On the other hand Chablis Grand Cru and premiere cru wines may benefit from a short barrel aging treatment. The tannins contribute towards long cellaring qualities, depending on vintage. Such wines can be cellared eight to ten years for premier cru, and 12 – 15 years for Grand cru although North American palates might be more geared for fruitier and less oak-aged wines. Barrel aging applies only in successful vintages.

Recently, more and more chefs and less experienced sommeliers are recommending barrel-aged Chardonnays from California, Australia and Ontario, with a variety of delicate seafood dishes. This is patently wrong and flies in the face of basic wine and food matching principles. Oak and delicate seafood are simply not compatible. On the other hand, a un-oaked Chardonnay or Chablis does wonders in complementing delicate foods.

Can you imagine a fresh, freshly shucked, plump oyster with a drop of lemon juice and a barrel-aged Chardonnay?

William Fevre is one of the hundreds of wineries in Chablis, but enjoys a very good reputation due to its superior management of vineyards and policy of keeping yields low.

Officially, 54 hectolitres per hectare are allowed, but William fever rarely exceeds 50 hectolitres/hectare to ensure flavourful wines.

Recently, the winemaker Didier Seguier was in Toronto and conducted a tasting of some of the winery’s wines:

Chablis Grand Cru Les Preuses, 2008 fine apple/pear aromas. The wine is smooth, dry, medium-bodied, balanced with a good finish. Pair with seafood in cream sauces.

$ 79.00

Chablis Champs Royaux, 2009 fruity, acid-driven, full-bodied with a long finish. Pair with seafood pastas, sautéed or stir-fried chicken with vegetables, calamari.

$ 21.00

Chablis, 2009 aromas of white-fleshed fruit waft out of the glass. Supple, marked with typical minerality of Chablis. Serve with grilled salmon, freshly shucked oysters, seafood pastas, paella.

$ 26.00

Chablis Premier Cru, 2009 floral aromas, well balanced, lively, vigorous with a satisfying finish

$ 46.00

Chablis Premier Cru Montmains, 2009 well structured, complex, brimming with typical minerality.

Pair with poultry, pork in cream sauce, seafood pastas, breaded and deep fried calamari

$ 46.00

Chablis Premier Cru Montee de Tonerre, 2009 Complex floral and fruity aromas dominate. An elegant wine with a full-body and long, satisfying finish.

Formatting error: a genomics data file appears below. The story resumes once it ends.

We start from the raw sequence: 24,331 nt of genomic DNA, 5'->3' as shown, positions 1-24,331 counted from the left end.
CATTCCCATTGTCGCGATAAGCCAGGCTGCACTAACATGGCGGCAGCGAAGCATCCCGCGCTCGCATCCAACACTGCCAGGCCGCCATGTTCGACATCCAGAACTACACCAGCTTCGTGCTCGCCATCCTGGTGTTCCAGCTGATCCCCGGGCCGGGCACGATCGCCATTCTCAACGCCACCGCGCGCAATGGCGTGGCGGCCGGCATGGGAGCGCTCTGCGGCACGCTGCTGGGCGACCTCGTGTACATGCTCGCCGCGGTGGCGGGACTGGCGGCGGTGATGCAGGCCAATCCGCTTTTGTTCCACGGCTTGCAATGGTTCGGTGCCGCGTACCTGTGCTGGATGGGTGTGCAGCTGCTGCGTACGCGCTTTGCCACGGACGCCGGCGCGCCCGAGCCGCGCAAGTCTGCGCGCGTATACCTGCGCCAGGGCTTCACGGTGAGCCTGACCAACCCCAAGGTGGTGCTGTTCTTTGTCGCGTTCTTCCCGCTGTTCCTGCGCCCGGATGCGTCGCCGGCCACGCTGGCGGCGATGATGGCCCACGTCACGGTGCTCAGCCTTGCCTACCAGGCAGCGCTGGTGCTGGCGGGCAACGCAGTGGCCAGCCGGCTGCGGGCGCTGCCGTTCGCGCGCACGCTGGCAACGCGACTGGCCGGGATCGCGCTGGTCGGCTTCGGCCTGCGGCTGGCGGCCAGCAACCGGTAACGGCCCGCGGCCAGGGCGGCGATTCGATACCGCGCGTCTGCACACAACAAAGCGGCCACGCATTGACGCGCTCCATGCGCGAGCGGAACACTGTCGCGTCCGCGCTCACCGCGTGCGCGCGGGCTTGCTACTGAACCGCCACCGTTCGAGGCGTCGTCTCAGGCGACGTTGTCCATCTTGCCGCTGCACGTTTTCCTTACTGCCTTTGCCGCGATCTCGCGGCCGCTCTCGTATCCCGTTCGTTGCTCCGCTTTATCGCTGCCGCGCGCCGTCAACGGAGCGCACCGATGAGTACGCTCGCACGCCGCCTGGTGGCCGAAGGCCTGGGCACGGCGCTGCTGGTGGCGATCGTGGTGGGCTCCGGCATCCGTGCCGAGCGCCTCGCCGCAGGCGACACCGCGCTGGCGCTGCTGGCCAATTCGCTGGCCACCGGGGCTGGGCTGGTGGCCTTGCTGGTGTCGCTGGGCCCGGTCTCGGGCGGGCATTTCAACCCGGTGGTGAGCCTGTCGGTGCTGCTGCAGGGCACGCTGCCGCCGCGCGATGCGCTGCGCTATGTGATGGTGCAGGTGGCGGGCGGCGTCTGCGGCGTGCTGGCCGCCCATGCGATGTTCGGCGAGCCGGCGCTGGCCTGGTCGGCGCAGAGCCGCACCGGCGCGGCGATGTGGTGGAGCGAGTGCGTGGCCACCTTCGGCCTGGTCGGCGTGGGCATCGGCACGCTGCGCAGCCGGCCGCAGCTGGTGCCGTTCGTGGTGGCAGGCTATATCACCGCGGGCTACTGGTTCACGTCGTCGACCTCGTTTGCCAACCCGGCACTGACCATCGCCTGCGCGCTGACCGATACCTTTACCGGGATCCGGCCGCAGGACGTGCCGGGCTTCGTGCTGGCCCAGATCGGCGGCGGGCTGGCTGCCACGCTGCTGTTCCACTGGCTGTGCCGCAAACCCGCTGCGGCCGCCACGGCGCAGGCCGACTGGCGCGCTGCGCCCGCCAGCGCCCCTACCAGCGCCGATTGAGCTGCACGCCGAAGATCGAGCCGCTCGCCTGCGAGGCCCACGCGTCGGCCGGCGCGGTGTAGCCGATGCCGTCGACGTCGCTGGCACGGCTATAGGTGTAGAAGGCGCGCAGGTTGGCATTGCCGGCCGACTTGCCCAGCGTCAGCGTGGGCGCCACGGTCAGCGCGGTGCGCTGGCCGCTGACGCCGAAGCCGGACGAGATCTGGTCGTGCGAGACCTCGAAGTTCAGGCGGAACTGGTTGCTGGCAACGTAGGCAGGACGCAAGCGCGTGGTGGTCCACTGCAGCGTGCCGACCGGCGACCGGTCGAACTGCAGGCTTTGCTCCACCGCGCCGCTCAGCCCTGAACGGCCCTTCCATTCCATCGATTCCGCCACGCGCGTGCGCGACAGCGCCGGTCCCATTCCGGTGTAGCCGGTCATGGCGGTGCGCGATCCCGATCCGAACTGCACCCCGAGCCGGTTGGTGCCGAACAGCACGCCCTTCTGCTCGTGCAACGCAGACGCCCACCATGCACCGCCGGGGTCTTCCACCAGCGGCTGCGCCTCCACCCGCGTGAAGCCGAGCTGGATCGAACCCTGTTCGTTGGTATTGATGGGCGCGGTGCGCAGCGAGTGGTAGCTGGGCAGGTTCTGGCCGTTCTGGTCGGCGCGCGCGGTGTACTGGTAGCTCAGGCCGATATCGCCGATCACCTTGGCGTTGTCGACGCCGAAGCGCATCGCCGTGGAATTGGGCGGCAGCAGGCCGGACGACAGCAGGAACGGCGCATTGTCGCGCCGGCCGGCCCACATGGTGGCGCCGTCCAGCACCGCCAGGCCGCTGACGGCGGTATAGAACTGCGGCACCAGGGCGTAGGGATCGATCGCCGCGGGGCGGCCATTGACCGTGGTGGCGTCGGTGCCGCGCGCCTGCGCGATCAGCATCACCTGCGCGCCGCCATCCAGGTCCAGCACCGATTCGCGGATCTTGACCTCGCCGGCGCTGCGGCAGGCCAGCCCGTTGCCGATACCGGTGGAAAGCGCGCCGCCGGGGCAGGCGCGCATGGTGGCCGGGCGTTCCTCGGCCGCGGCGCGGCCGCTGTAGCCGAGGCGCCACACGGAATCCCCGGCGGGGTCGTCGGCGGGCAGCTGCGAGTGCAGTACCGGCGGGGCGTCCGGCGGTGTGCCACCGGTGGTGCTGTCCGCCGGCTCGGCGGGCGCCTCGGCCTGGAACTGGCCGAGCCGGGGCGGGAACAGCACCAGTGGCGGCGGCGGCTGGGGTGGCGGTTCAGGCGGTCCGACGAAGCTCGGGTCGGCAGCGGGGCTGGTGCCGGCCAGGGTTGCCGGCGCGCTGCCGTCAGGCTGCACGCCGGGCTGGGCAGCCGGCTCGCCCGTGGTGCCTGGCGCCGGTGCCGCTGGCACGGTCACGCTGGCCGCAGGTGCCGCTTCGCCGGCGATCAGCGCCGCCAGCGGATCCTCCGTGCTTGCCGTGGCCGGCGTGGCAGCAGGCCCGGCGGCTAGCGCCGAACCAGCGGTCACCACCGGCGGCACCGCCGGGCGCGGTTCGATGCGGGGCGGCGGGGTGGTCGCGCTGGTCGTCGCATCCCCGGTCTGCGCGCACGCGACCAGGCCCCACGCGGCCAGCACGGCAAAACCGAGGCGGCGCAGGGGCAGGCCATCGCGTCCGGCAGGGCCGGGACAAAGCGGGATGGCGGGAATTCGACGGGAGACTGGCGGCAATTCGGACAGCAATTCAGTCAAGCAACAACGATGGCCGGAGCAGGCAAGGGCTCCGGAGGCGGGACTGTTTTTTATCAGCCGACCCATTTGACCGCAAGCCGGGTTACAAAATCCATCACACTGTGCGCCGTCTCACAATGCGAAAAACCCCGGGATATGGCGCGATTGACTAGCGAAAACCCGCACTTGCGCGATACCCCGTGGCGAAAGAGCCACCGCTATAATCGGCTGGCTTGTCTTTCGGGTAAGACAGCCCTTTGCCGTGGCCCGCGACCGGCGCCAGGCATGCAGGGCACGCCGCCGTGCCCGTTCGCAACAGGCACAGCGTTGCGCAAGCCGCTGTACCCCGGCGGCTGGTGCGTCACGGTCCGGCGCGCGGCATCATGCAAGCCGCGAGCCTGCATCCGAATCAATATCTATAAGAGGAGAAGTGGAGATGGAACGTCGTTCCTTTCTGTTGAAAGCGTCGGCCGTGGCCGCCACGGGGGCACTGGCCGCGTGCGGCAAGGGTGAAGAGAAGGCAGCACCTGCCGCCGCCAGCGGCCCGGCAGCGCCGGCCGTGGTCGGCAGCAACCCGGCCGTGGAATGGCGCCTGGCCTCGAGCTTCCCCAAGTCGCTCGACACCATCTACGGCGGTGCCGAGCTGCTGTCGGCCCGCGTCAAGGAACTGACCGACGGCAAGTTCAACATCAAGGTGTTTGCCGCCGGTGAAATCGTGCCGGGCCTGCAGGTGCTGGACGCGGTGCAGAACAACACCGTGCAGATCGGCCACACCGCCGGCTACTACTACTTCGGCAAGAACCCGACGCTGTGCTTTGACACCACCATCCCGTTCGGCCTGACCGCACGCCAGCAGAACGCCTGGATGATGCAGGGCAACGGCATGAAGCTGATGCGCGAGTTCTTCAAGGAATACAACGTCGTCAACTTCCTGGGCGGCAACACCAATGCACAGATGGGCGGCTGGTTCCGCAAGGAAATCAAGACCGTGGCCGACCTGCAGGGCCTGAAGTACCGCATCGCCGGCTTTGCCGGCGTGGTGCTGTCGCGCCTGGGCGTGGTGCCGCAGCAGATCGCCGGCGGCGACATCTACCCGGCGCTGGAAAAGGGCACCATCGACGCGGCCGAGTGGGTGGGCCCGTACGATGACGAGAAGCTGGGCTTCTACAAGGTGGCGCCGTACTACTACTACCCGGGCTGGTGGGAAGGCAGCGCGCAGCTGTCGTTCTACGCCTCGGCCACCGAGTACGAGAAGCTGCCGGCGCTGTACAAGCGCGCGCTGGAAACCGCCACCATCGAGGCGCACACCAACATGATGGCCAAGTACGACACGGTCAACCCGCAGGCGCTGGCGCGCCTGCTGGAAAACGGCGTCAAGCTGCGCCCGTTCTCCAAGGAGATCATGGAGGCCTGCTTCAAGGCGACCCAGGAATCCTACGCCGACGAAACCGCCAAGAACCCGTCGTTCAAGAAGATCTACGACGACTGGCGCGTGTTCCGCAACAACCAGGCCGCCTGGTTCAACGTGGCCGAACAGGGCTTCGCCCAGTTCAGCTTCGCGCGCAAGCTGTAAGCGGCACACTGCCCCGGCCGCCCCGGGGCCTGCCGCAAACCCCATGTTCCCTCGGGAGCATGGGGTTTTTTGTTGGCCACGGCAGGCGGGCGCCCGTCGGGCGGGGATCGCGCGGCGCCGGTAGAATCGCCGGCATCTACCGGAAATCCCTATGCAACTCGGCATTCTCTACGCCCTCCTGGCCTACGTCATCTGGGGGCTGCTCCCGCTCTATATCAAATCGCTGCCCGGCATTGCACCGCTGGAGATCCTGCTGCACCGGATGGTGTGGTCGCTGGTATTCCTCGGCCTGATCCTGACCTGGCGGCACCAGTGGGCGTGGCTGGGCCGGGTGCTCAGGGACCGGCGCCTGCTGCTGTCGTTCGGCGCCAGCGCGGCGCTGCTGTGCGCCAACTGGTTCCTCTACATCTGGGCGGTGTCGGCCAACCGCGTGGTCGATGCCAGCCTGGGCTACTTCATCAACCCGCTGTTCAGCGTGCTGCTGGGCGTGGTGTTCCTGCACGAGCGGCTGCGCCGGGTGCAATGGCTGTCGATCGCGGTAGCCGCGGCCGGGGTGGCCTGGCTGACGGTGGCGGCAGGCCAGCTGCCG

$ 53.00

Chablis Premier Cru Vaillons, 2009 Apple/pear aromas. Subtle minerality, good depth, balanced.

$ 46.00

Chablis Premier Cru Vaulorant, 2009 aromas of citrus and white peaches with underlying mineral notes. Concentrated and intense flavour. Very refreshing. Long aftertaste.

$ 66.00

Chablis Grand Cru Bougros, 2009 Powerful aromas of apples and pears. Typical minerality, rich and intense. A refreshing and elegant wine. Pair confidently with sole Colbert, breaded goujon of Dover sole, scampi in cream sauce, grilled lobster with drawn butter.

$ 79.00

Chablis grand Cru Bougros Cote Bougerot, 2009 Grapes were harvested from the most favourable parcel of the greater Bougros vineyard. Golden colour, citrus and white peach aromas. Good minerality. Fine mouth feel.

$ 91.00

Chablis Grand Cru Les Preuses, 2009 Floral aromas greet the nose. Intense flavour. Subtle cinnamon detectable. Smooth. Full-bodied, and refined.

$ 91.00

Chablis Grand Cru Vaudesir, 2009 Soft and lively mouth feel. Rich in vanilla flavours and subtle spices. Good length, intensity and complexity.

$ 91.00

Chablis Grand Cru Les Clos, 2009 Les Clos is considered the best of all grand cru vineyards.

This wine offers complexity, fruit, spicy notes with mineral touches. On the palate it is rich, with depth of flavours. Long satisfying finish. Pair with Dover sole Meuniere, sole fillets Colbert, breaded goujon of Dover sole, scampi in cream sauce, breaded and deep fried calamari.

94/ 100
$ 103.00

For orders and more information contact woodman Wines and Spirits

416 767 5114